@Michelle – In my time at the Royal Soc of Chem I saw several instances of that, infinitessimal publishing, dozens of papers essentially identical differing by only the alkyl side chain: methyl, ethyl, propyl, butyl, pentyl etc etc

    @Jami – Good one, but can you distill that phrase to a single word?


  25. It is Self-limitation: to be closed to alternatives, to use a single theory, an unique experimental method/avenue to reject strange(r) hypotheses.
    To use the same favourite solution, to any problem, to know and not to search. Self limitation is the easiest way for a scientist to be both stupid and non-creative.

  26. @Russ – thanks for your suggestion

    @Adam – to slightly paraphrase the late, great Peter Cook: Whenever I look at the stars I get an overwhelming sense of just how insignificant they are.


  27. If so, then the Pope (and all his predecessors back to, I think, that same Gregory who came up with the idea of infallibility) is fallible.

    This has never really been an issue with Catholics. The Pope has never been considered infinitely infallible. That would be rather presumptuous. We believe only one person has ever walked the Earth and been infallible – Jesus.

    In the very specific circumstance that the Pope issues a proclamation ex cathedra, then that specific teaching is considered to be infallible. A proclamation of that magnitude has only been issued perhaps a dozen or so times (the exact number is in question, as the phrase and definition of ex cathedra was not laid out until the first Vatican council in the 1800s).

    The last time an ex cathedra teaching was issues was in 1950 with Pope Pius XII defining the Assumption of Mary. This is the only ex cathedra teaching in the entire 20th century.

    You are correct that this is a fun and interesting subject to mull over (although, I consider it fun for everyone, not just mathematicians). If you uncover the Pope’s list a bit, however, all 7 are really just specific examples of either one of the original 7 sins or of the 10 Commandments. Nothing really novel here, just current-world examples of Catholic teachings.

    Genetic engineering = playing God = Commandment 1. Polluting = Pride/Sloth take your pick. Drug dealing & Abortion = killing = Commandment 5. Social Injustice = Wrath Pedophilia = Lust or Adultery = Commandment 6 or Coveting = Commandment 10. Wealth = Greed/Gluttony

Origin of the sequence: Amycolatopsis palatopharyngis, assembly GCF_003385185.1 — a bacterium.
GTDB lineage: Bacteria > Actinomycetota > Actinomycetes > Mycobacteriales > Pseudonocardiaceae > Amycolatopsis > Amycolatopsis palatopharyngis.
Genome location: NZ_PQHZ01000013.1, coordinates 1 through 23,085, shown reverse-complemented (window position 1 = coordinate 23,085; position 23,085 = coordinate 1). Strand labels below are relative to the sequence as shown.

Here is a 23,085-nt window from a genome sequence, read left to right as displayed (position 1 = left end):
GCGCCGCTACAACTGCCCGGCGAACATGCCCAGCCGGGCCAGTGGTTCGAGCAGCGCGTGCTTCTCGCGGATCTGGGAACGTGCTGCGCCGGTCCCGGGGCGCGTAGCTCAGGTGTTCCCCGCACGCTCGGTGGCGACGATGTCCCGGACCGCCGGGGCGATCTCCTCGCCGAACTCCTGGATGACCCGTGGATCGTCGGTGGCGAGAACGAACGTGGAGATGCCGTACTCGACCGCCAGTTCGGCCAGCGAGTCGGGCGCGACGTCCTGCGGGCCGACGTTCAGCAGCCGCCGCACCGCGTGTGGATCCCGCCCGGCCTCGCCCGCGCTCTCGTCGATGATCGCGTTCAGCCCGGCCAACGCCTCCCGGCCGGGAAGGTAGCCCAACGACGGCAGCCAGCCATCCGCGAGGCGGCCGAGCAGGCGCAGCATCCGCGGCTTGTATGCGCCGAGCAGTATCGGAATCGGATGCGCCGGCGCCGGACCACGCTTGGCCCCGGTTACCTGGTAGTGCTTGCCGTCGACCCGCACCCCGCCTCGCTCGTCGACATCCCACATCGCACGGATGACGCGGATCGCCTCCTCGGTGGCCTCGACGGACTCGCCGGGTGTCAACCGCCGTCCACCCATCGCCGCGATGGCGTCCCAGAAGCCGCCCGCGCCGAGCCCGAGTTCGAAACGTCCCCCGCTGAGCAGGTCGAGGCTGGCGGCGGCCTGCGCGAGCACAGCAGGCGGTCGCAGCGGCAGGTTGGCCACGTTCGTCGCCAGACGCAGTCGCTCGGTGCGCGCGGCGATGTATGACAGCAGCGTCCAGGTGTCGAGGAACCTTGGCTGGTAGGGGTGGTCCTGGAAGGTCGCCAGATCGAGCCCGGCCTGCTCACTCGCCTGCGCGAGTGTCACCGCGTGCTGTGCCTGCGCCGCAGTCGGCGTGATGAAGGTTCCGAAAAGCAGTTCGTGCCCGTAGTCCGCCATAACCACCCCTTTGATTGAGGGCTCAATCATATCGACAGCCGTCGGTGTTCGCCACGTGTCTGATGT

One thing I particularly appreciate about Catholicism is its ever-humbling attitude. We are always called to remember that we never have been the most important, we are not currently the most important, and we never will be the most important thing in the universe. The 7 Sins are an excellent chance to take a step back and self-examine to see how and where we are conducting our lives perhaps a bit presumptively or egotistically. They are an opportunity to practice a bit of humility – a refreshing feeling in a ‘me first’ world.

  28. Self plagiarism is publishing the same paper in two or more different journals. It happens, it’s not in the spirit of good science and is against the submission rules of most peer-reviewed journals.

    Yes, indeed, the philosophical implications of this are deep indeed. Imagine a fallible God! Such a revelation would explain away much of the evidence with which one usually counters the Intelligent Design brigade, such as blood vessel overlay of the retina, parasitic wasps, etc etc


  29. I”m not even sure what self-plagiarism IS, but I’m pretty sure that computer scientists regard it as a cardinal virtue (code re-use…).

    As for number 7….. inflating the budget proposal?

    Of course, for a mathematician, the fun part is the theology behind the Pope’s pronouncement. Were all those “new” sins also sins last week? If so, then the Pope (and all his predecessors back to, I think, that same Gregory who came up with the idea of infallibility) is fallible. If not, then God is fallible.

  30. 7. Working your Grad Students slavishly (not a problem with my boss, thankfully)

    or more seriously

    7. Pride or Egotism or Inflated Self Worth

  31. Thanks for that one AnonyMousey…perhaps it could be summed up in a single word – Bureaucracy. That’s a double sin in my book. My book, which is kept fastidiously neat and tidy and duplicate copies of each leaf made under rule 3.4.viii, section 46a/4.ii, paragraphs 7-9b… ;-)


Comments are closed.